Tuesday, November 10, 2009

Fruits of the Earth




‘Old people can make ink from those –what do you call them?’ Jose Eladio the headmaster pointed to some strange-looking fungus growing under a tree. In front of the school, one or two trees of the pine variety are confined to square patches of earth. Spindly toadstools with frilly black edges had sprung up beside them.

The growth and harvesting of plants is something I’d been aware of in China, where Í´d watched farmers on the hillside opposite my flat. This had been forgotten in London, near a market supplying exotic fruit and veg from across the world and a supermarket full of canned and frozen goods. I was reminded, now, that plants are also a source of dyes and inks.

‘This time of year they also gather the kind you can eat’, said Jose Eladio. He added that the local people went out to collect them when certain weather conditions prevailed, such as showers followed by sun, to sell later. ‘Twelve Euros a kilo. It’s money for free!’


Next day a notice outside an upmarket restaurant in the historic centre advertised a week of speciality mushroom-based menus.


On Friday I took part in a harvest myself, ‘Come, Sheila’, Jose Eladio announced at break time. ‘We’re going to take the olives from the school tree.’

Some days before I´d been given a tour of an area the size and shape of a city allotment, not at its best in early November. Three large cabbages grew in an otherwise bare middle part. Some rosemary and other hardy herbs and thin trees grew around the perimeter. Conditions here don’t encourage luxuriant growth.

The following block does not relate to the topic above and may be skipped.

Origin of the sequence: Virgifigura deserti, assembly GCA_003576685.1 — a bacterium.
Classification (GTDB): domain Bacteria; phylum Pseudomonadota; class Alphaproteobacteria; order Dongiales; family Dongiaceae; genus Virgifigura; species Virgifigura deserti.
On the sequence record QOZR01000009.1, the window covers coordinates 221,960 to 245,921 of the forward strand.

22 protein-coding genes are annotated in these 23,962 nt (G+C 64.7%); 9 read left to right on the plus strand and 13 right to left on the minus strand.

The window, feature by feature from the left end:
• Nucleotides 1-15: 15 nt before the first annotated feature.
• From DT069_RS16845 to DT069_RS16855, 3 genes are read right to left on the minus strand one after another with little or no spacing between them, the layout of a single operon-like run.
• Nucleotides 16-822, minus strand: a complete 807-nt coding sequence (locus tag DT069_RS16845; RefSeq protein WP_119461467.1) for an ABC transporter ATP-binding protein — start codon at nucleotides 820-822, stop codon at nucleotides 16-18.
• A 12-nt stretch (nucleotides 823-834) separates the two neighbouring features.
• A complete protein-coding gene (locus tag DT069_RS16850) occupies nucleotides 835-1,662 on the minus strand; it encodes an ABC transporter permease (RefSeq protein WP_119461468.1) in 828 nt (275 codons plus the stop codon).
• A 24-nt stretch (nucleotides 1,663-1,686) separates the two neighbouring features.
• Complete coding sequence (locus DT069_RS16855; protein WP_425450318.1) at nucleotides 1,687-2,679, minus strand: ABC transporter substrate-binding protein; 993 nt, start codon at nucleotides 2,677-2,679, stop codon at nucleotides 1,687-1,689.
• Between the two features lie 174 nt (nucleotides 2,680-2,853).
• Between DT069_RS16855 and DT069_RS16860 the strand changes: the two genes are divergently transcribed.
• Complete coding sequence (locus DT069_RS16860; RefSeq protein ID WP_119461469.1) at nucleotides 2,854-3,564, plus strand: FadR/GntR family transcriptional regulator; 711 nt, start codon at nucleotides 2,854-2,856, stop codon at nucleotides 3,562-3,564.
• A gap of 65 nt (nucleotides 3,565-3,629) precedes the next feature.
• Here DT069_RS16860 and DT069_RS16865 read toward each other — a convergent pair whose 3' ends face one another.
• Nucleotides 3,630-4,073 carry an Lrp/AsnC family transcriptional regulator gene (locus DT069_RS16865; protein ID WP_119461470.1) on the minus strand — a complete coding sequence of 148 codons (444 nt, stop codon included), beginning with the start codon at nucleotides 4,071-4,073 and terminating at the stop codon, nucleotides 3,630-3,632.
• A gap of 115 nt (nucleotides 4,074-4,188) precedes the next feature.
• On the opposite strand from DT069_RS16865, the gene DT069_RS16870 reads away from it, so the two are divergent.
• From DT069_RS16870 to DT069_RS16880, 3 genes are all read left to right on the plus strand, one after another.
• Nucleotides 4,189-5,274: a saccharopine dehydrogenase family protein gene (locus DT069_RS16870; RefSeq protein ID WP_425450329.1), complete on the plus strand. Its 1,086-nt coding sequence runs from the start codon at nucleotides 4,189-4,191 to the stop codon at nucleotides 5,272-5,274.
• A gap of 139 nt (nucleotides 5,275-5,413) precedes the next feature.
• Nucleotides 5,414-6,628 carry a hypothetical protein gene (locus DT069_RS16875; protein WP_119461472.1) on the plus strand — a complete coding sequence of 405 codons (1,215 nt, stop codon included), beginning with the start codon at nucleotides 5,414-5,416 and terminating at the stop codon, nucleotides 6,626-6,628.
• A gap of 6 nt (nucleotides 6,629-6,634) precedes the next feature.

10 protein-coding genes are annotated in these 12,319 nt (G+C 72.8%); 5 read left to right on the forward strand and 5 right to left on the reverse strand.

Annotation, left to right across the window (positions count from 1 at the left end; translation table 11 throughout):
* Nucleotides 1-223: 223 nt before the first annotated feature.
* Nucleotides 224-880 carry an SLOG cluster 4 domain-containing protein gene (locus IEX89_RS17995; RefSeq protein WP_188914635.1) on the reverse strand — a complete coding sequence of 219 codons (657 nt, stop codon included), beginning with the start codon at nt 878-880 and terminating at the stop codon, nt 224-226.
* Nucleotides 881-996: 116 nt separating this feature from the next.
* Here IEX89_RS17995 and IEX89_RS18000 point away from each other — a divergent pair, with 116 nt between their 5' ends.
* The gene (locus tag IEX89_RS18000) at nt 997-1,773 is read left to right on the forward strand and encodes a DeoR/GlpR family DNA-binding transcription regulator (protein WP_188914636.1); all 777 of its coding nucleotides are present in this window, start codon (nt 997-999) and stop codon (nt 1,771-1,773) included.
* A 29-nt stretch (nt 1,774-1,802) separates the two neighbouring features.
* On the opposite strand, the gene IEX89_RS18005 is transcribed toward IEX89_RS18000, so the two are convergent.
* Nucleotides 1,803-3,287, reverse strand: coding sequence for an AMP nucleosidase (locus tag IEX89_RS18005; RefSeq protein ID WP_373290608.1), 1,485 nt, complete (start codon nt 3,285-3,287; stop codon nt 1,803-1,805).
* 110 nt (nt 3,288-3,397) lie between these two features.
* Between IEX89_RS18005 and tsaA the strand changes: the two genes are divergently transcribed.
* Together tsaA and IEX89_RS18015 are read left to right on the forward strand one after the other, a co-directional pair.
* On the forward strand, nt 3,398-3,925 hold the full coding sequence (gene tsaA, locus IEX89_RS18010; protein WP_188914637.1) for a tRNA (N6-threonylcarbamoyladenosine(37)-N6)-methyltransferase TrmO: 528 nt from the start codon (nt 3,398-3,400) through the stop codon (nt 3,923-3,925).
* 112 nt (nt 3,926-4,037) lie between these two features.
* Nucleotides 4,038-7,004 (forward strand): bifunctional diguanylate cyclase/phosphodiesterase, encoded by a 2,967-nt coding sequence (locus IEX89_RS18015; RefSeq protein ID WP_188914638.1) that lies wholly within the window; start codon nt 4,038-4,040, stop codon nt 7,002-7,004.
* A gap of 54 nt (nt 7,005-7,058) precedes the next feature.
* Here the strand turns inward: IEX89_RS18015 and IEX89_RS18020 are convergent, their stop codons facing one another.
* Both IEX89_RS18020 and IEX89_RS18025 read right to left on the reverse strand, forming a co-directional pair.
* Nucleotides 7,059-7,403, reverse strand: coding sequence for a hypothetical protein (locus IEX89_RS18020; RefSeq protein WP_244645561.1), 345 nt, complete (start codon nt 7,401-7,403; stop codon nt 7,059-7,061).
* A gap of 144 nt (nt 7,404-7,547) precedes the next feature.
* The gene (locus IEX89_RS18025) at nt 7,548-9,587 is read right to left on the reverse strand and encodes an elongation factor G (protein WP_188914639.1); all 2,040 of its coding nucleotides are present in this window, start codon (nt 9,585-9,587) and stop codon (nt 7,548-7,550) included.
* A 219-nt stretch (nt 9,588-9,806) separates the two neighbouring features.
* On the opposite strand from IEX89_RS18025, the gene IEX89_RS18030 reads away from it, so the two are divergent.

Between the silver and light green leaves of the olive tree, though, shiny oval black berries were clearly visible. A single pupil-volunteer held a plastic bag and helped the teachers pick, whilst his classmates played football. Here’s a young horticulturist-in-the making, perhaps.
The tree wasn’t big, and Jose Eladio could reach the highest berries.
I love olives, so I tasted one I´d picked. I immediately hurriedly spat it out; it was horribly bitter. The science teacher explained they’d need several days of soaking and changes of water to make them edible.

They’re now on the draining board in the staffroom, a timely reminder for a Londoner that olives don´t just come from tins and jars.

1 comment:

Jose Eladio said...

Sheila, I've spent some minutes reading your blog and I can say you: perhaps you don't speak spanish but you're learning a lot of about Spanish people and their ways of life.
It's a pleasure read your impressions about everything that happens around you.
See you later!